“I took an antibiotic for an ingrown toenail, but my nail still looks funny. Why didn’t it help?”
That’s a great question. An antibiotic is used to treat bacterial infections. This type of infection as related to a toenail will generally cause swelling, warmth, redness, pain and/or drainage along the nail border. If left untreated, bacterial infections can spread into deeper or more proximal tissue. If your doctor prescribed an antibiotic, it’s important that you finish it.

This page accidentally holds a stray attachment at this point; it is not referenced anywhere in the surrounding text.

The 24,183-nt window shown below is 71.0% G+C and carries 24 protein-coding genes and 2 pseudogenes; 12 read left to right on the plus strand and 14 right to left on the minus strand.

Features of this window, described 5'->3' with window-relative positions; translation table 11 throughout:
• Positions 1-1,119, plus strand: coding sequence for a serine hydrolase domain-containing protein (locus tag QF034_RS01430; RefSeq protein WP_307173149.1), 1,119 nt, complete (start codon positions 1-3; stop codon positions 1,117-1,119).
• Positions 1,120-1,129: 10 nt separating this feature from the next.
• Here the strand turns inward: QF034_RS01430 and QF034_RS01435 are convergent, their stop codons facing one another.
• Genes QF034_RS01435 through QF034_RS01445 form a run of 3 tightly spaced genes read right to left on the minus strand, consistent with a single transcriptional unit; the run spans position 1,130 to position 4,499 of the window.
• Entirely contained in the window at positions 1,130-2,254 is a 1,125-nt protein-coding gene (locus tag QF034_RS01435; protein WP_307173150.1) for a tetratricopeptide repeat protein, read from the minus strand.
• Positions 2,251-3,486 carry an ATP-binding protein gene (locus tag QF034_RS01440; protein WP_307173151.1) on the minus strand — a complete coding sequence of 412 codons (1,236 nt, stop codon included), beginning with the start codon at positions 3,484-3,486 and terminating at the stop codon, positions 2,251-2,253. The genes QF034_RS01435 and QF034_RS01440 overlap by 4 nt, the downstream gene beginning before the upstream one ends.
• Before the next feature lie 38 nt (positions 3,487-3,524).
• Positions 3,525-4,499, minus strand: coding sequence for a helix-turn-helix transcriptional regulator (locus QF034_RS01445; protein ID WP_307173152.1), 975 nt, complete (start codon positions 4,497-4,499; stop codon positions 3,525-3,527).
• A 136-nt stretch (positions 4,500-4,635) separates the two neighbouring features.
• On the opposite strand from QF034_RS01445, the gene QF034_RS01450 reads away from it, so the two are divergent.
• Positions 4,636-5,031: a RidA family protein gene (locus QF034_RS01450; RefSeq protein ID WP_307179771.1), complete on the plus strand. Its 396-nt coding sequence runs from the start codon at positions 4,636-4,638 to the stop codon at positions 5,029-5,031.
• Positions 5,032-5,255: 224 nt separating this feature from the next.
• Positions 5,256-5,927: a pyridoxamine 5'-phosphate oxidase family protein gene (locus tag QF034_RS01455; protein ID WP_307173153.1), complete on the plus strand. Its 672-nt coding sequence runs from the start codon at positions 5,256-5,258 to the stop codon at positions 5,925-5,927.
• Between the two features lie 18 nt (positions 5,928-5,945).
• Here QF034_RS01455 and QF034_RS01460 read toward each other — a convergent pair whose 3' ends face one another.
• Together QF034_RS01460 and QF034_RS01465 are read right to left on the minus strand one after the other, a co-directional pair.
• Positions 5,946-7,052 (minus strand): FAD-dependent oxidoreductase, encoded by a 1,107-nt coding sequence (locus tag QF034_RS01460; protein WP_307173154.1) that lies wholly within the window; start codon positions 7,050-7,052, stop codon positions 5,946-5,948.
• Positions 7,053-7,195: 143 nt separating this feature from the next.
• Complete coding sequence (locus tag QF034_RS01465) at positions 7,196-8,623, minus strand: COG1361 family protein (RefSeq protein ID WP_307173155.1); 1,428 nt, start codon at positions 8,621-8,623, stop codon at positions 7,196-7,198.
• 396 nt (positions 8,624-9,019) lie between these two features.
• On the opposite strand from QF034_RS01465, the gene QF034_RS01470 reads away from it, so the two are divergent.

Changes in nail color, thickness or shape, however, are generally not caused by bacterial infections and should not be expected to get better after taking an antibiotic. These nail changes are commonly due to trauma, systemic diseases such as psoriasis, or fungal infections. Changes are generally very gradual and may cause secondary problems in the surrounding tissue. In order to determine what is causing the nail changes and how to best treat it, a review of systems, history, physical and lab testing may be required. Once the underlying cause is identified, treatment can be tailored for your needs.